Although she started her career as a tattoo artist, Clarissa Callesen has since put down her needles and moved on to other artistic pursuits. These days, in addition to pottery, the mixed-media artist uses a variety of components to craft everything from dolls the likes of which you’ve never seen to paintings and assemblages. This weekend, when she opens Strange and Wonderful Things, her new studio and gallery space in Ferndale, viewers will get a chance to see her creative power for themselves.
Cascadia Weekly: How did you go from being a tattoo artist to a potter and mixed-media maven?
Clarissa Callesen: I started tattooing and running my own business at 21, and it taught me so many valuable lessons. One of the most important was the discipline of making art every day. I tattooed the past owner of Good Earth Pottery on her 40th birthday, and that tattoo led to me becoming a potter and a co-owner of Good Earth Pottery and a lifelong friendship.
CW: Those dolls you make are spooky and beautiful. What’s the process of creating them?
CC: Building each doll is a journey. They start as traditional, often horribly tacky dolls from Goodwill or a yard sale, and end as far from that as possible. They are transformed with the help of paint and a blowtorch, dressed with hand-dyed fabrics, embellished with found objects and then brought to life by an original, hand-painted face.
CW: Where else do you discover your found and recycled objects?
CC: The RE Store has been a great source of materials for me over the years. Then, once people really discovered I made use of junk, it started showing up on my doorstep. Lots of friends and acquaintances have a Clarissa box they save random treasures in for me throughout the year.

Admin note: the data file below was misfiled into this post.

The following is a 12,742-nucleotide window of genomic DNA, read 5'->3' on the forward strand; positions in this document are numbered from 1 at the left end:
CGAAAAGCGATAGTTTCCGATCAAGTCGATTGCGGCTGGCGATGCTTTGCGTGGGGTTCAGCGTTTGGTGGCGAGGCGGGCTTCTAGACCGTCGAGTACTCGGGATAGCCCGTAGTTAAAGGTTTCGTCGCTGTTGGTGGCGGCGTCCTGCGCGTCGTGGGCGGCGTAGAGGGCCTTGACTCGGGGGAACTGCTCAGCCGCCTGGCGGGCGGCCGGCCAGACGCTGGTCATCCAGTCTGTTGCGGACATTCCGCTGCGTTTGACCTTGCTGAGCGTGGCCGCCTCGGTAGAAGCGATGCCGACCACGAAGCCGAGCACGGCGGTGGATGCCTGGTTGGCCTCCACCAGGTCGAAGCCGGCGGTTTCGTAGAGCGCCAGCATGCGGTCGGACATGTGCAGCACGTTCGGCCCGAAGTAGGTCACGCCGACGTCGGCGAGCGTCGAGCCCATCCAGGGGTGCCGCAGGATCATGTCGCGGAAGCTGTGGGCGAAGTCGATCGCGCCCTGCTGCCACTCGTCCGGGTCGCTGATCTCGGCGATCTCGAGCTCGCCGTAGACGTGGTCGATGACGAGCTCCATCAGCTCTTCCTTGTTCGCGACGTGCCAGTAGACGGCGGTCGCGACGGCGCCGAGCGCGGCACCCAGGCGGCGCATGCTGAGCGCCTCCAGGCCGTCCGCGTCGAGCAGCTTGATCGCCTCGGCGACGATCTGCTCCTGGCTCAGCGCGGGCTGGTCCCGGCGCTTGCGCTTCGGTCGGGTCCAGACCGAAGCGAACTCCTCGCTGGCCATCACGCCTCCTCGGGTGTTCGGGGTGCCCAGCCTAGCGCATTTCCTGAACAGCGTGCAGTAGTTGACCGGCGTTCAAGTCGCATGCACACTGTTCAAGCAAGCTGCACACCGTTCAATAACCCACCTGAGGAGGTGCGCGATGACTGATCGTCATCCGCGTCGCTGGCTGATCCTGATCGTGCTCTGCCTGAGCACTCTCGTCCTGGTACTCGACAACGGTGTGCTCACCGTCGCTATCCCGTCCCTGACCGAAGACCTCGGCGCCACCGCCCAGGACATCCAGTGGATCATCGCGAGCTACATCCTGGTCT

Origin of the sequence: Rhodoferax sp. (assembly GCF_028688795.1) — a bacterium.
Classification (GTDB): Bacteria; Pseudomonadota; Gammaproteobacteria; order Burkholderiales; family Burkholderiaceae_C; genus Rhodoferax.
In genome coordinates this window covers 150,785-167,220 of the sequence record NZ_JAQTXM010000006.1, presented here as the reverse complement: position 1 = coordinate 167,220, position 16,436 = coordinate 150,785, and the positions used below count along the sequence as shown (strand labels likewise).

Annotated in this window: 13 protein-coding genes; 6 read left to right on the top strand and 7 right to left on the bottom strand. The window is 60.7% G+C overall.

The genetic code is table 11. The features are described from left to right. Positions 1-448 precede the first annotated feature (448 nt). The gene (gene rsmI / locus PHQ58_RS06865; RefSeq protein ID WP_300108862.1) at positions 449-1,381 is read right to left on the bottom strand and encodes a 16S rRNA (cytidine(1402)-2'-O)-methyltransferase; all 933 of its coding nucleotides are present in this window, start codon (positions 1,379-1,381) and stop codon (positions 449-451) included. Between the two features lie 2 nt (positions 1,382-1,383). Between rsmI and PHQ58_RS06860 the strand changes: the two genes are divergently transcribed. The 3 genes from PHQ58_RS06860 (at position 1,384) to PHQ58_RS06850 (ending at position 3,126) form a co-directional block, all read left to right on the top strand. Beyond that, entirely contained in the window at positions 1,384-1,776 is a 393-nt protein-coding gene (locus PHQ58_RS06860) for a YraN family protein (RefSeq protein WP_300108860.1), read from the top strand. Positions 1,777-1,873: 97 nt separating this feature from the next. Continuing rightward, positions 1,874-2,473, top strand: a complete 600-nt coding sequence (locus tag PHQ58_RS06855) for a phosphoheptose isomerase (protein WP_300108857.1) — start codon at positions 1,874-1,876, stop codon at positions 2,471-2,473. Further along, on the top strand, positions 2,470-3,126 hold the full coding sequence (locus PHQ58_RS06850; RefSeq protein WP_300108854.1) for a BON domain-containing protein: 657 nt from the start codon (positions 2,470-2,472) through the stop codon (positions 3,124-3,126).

CW: Your bio says you’ve been fortunate to work all of your adult life as a self-employed artist. What’s been exciting about that, and what are the challenges?
CC: It gives me the freedom to make my own artistic choices, but along with that freedom comes a lot of responsibility. As a self-employed artist, you have to not only make the artwork, but also photograph it, display it, blog about it, market it and file the taxes. To keep up, I have had to really broaden my skill set.
CW: What can people find at your new gallery?
CC: My new space is a combined studio and gallery. People can see where I work and some of my works in progress, as well as finished pieces on display. It also creates a much-needed space for me to teach larger groups of people. It also allows people interested in shopping for new art pieces to see my work on display.
CW: What do you enjoy most about what you do?
CC: I love the Zen-like space that is created when I have paint and rusty metal in front of me. I stop thinking and just live in the moment of putting color here or an object there, and I try to be grateful that I don’t have to squeeze my creativity into a small window of time between dinner and the news.
CW: If you were to describe your art to somebody who hadn’t seen it yet, what would you say?
CC: My work isn’t like anything else you will see; I draw from many sources of inspiration, but create something unique. I find and try to express the beauty of old things, of discarded things, of things that are often overlooked. Each piece tells a story that is unique to the viewer.
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